Children with special health care needs are more likely to have adverse childhood experiences []


Authors: Deborah Seok, David Murphey, Fadumo M. Abdi

Publication Date: December 10, 2019

The prevalence of adverse childhood experiences (ACEs) is higher among children and youth with special health care needs than among their peers without special health care needs, according to Child Trends’ analysis of data from the 2016-17 National Survey of Children’s Health (NSCH). The survey asks parents or guardians to report whether their child has experienced any of nine ACEs.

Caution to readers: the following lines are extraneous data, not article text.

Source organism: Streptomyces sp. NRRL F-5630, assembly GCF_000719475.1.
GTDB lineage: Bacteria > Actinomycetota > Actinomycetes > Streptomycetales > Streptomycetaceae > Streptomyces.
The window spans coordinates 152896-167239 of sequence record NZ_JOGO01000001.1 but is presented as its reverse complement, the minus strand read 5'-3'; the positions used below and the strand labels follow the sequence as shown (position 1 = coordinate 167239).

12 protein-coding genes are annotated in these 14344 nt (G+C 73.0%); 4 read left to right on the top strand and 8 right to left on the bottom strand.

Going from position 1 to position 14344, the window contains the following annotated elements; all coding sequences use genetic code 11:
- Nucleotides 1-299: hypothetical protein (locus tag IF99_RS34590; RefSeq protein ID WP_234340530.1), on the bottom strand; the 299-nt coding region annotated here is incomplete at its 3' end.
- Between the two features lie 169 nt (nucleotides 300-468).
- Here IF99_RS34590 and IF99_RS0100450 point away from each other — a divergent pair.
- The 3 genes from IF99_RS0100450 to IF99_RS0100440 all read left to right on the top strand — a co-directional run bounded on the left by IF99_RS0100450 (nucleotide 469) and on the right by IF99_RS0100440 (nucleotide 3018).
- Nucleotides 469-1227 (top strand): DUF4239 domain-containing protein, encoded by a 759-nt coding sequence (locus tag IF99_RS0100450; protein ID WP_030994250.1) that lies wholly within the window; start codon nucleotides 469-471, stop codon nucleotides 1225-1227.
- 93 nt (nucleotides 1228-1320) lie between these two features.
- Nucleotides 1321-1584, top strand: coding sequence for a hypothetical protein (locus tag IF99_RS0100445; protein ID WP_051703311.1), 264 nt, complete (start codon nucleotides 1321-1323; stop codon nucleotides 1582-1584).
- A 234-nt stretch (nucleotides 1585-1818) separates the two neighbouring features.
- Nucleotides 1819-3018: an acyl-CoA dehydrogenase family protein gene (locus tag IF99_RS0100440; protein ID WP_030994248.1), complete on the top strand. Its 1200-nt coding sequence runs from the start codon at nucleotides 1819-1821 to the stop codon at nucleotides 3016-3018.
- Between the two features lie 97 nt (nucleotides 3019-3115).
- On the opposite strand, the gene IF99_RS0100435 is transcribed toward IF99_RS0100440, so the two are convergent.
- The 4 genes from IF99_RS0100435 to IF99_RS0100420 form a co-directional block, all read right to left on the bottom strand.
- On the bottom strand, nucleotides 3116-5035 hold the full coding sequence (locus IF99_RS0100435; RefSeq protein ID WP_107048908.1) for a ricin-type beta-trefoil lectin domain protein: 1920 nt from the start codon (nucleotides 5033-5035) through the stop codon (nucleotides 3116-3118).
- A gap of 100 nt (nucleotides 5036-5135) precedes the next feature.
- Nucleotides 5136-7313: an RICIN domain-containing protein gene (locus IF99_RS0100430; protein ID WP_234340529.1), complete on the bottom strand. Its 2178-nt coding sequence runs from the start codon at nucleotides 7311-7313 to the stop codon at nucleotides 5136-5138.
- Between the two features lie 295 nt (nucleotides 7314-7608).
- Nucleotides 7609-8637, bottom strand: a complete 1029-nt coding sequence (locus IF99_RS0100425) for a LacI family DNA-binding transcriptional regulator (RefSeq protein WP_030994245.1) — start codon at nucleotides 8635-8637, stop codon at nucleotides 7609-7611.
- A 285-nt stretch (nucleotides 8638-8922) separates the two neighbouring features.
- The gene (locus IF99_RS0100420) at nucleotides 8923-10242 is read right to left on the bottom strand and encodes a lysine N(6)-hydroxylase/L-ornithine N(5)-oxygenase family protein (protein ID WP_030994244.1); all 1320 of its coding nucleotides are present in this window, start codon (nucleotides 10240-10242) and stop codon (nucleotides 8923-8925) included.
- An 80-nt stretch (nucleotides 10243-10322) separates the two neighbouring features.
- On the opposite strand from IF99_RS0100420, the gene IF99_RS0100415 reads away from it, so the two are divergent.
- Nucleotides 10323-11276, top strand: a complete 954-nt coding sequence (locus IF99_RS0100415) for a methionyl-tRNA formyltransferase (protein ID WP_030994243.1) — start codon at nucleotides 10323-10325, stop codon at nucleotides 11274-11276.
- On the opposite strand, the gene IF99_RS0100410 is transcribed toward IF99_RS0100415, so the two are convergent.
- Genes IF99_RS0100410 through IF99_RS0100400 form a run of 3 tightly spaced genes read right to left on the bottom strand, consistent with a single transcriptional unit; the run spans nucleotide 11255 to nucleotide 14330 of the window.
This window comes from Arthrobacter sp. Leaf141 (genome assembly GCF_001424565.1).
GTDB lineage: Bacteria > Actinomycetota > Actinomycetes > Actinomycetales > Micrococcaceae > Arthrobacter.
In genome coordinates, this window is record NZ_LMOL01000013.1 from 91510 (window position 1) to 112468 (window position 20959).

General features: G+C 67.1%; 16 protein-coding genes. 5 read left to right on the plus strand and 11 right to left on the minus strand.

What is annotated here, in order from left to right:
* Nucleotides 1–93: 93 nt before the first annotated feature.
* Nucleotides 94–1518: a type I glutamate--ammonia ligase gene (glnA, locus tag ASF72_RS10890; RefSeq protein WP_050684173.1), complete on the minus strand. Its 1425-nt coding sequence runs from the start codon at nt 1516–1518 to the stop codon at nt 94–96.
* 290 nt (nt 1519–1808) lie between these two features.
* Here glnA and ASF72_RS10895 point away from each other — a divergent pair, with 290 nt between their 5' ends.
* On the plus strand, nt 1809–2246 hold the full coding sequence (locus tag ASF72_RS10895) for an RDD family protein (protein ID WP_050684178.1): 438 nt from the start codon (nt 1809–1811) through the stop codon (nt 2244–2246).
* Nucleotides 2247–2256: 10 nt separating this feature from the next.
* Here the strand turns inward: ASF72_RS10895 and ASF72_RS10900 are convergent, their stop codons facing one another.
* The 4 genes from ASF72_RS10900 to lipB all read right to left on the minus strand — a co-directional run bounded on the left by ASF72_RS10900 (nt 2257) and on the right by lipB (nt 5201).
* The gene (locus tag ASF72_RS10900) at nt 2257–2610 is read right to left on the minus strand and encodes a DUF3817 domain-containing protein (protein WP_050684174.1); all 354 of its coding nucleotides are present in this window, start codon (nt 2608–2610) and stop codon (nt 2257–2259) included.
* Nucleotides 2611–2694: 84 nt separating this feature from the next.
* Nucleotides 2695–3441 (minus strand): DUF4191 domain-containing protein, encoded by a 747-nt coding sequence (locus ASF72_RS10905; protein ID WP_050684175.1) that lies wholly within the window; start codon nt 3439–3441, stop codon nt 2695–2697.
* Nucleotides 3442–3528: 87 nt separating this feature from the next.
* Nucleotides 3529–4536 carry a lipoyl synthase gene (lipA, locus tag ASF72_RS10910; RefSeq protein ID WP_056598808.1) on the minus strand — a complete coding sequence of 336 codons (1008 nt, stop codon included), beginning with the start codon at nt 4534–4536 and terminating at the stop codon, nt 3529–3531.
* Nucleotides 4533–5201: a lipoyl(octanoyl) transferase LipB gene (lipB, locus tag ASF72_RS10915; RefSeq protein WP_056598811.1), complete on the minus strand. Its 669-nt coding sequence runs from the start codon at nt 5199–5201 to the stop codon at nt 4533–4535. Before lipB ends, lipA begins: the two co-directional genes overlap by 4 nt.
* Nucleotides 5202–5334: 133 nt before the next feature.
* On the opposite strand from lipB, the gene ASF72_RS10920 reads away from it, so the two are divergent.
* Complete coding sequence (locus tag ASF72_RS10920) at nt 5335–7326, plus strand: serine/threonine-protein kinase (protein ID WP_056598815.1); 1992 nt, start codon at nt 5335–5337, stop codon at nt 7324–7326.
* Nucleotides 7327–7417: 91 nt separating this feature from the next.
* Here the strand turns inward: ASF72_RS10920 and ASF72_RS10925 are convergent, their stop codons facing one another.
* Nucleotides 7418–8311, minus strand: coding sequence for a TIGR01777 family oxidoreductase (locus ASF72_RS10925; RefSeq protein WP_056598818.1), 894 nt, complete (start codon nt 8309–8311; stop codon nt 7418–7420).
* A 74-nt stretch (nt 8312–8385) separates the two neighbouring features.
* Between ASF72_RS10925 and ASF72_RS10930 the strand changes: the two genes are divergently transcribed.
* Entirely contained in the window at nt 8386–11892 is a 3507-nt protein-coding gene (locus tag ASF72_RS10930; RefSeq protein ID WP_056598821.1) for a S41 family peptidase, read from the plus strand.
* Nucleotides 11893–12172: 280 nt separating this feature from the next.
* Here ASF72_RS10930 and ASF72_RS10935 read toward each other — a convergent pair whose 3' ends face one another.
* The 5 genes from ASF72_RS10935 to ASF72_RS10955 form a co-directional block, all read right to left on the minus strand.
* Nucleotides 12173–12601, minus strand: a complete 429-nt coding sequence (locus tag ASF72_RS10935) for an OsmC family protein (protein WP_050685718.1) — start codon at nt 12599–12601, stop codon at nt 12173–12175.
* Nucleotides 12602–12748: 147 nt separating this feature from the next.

The percentage of children and youth with special health care needs who have had an incarcerated parent, witnessed domestic violence, been a victim of or witnessed violence in the neighborhood, lived with an adult with substance abuse or mental illness, or experienced racism is twice as high as among those without special health care needs. These adverse experiences can lead to toxic stress, which increases risk to an individual’s physical, social, and emotional health and well-being. Addressing the causes and consequences of the adversities that affect the well-being of children and youth with special health care needs is essential to creating more equitable outcomes for them.

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